Research and Development Tax Credits for Businesses
Recent laws have given inventors and research facilities in business some incentives for doing research and development (R&D) in the form of a tax credit. The PATH Act of 2015 included some increased incentives in the form of a tax credit for businesses, and the 2017 Tax Cuts and Jobs Act (TCJA) included some additional changes to this tax credit.
What is a Tax Credit?
A tax credit is given by the IRS as an incentive for doing something, like research and development in this case. A tax credit is similar to a deduction because it reduces your taxable income, but a tax credit is a better deal because the credit is applied as part of the calculation before the taxable income of the business is set.
Tax credits must be applied for after the fact; you can't apply for a tax credit and then do the research. It's important to talk to a tax professional before you begin your research, to understand the qualifications for this tax credit.
Can My Business Qualify for This Tax Credit?
This tax credit is specifically intended to help small businesses. Any business - corporation, partnership, or sole proprietorship - can be eligible. An LLC is also eligible because LLCs are taxed as either partnerships or sole proprietorships.
What Qualifies as Research and Development?
Many types of businesses do research, and you may not even be aware that the activities of your business may be available as tax credits. Your business may be able to qualify for a tax credit for activities such as:
- development of proprietary products, including inventions,
- improving product quality, reliability, or functionality
- work on developing or improving software products
- research to improve business performance
- payments to third parties who conduct research for your business
- payments to employees who work on research projects in your business
The IRS says that research that qualifies for the tax credit must be for "discovering information that is technological in nature." The research must also be about improving "function, performance, reliability, or quality."
What Tax Credits are Available? How Do These Tax Credits Work?
Usually, a tax credit is taken directly against the income of the business, as shown on the business tax return. In this case, as noted above, the PATH Act has expanded the tax credit for smaller businesses, effective beginning in 2016, and makes the credit permanent. This removes the guess-work of businesses trying to make plans.
More specifically, newer businesses (under 5 years old) and small businesses with under $5 million in gross receipts for the tax year may be able to qualify for a credit of up to $250,000 a year.
Here's how these tax credits work: a business spends money, then makes an application for a tax credit. The credit is applied directly against business income, which is better than taking a deduction for the expense.
There are two types of tax liability against which the tax credit can be taken. Businesses may take the tax credit through the business's federal income tax liability (the amount owed for federal income tax by the business).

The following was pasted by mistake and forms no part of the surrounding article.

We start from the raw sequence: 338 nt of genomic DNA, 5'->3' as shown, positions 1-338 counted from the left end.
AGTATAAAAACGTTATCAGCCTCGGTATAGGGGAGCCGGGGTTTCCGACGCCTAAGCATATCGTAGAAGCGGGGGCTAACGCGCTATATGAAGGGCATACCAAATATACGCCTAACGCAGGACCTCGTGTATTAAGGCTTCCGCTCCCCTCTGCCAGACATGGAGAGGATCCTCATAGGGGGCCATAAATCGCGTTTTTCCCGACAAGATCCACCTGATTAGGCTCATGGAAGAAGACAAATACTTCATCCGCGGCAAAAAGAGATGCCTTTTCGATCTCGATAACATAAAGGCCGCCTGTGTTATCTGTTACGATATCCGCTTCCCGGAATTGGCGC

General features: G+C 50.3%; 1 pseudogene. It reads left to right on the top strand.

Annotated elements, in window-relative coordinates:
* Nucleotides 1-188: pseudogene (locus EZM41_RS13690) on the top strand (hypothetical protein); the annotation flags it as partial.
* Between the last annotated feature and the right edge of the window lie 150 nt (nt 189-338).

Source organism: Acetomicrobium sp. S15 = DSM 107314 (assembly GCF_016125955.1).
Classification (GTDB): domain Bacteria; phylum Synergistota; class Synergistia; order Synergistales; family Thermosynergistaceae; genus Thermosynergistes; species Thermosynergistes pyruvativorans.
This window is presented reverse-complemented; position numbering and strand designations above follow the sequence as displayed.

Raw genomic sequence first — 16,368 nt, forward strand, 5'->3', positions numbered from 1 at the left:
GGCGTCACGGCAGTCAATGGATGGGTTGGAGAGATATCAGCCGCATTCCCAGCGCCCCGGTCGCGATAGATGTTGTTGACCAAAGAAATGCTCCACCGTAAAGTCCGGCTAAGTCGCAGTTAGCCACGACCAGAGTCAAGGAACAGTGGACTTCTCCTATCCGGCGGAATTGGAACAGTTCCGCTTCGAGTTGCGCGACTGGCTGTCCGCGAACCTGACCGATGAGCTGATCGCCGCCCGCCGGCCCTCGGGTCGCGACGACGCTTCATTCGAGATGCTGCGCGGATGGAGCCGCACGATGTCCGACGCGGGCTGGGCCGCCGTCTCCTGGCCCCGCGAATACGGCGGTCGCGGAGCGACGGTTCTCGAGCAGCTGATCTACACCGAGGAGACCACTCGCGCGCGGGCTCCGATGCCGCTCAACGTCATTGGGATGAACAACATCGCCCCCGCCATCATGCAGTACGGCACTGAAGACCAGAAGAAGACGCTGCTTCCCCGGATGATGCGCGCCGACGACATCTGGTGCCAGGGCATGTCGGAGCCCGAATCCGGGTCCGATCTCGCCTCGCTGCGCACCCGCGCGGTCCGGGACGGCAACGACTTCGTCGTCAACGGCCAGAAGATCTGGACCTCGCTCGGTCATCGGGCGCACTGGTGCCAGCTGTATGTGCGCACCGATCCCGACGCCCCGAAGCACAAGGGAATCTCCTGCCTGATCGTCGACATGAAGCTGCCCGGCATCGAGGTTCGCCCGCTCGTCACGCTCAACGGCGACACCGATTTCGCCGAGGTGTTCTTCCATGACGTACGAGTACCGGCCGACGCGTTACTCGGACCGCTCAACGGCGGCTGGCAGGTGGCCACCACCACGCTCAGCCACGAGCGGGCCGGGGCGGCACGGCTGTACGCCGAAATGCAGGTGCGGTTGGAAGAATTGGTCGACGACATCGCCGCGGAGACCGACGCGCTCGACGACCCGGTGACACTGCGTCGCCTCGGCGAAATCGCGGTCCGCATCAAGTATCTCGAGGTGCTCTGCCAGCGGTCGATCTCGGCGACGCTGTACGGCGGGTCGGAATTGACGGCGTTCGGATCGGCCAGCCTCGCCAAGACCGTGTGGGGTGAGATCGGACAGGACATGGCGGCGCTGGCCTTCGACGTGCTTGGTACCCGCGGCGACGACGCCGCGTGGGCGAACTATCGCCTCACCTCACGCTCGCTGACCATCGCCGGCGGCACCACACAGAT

OR, if the business meets the IRS criteria for being a "qualified small business," the business may take the tax credit against an amount up to $250,000 of the employer's share of Social Security taxes means you might be able to take the credit even if your business isn't making a profit.
A "qualified small business" for this purpose is a corporation, S corporation or partnership with
- Gross receipts of less than $5 million for the tax year, and
- No gross receipts for any tax year before the 5-tax-year period ending with the tax year.
These options allow businesses more flexibility in where they apply the tax. Newer small businesses, for example, may not have enough income tax liability against which to apply the tax, so the business can select the other option.
How to Apply for This R&D Tax Credit
You would apply for the credit for a specific tax year in one of two ways, depending on your business type.
Partnerships and S corporations (also LLCs taxed as partnerships or S corporations) must claim this tax credit by filing IRS Form 6765- Credit for Increasing Research Activities. The form offers you two options for taking the credit:
- Taking the "regular" credit, or
- Using the alternative simplified credit.
Each option includes a list of included costs (like wages, computer costs, and cost of supplies) and calculations. It's best to read the details in the instructions for form 6765 before you begin. The IRS suggests working through both methods to see which results in a greater credit.
Other business types, including corporations, can claim the tax credit as a General Business Credit, along with other business credits, on Form 3800.
Deducting or Amortizing These R&D Tax Credits
You may also want to look into deducting or amortizing (spreading out) the cost of these research activities. The IRS has guidelines for deducting or amortizing research tax credits. Deductions may be taken in the current tax year while amortizing means spreading the credit over several years (similar to depreciation).
The TCJA allows the business the option to deduct the current year's R&D expenses, but only through December 31, 2021. After that date, businesses must charge these R&D expenses to a capital account and amortize them (like depreciation) over five years.
In Conclusion: Check With Your Tax Professional
As usual with these types of tax benefits, the qualifications, the application, and the process are complicated. The purpose of this article is not to give you tax advice, but to provide you with general information to use in your conversation with your tax professional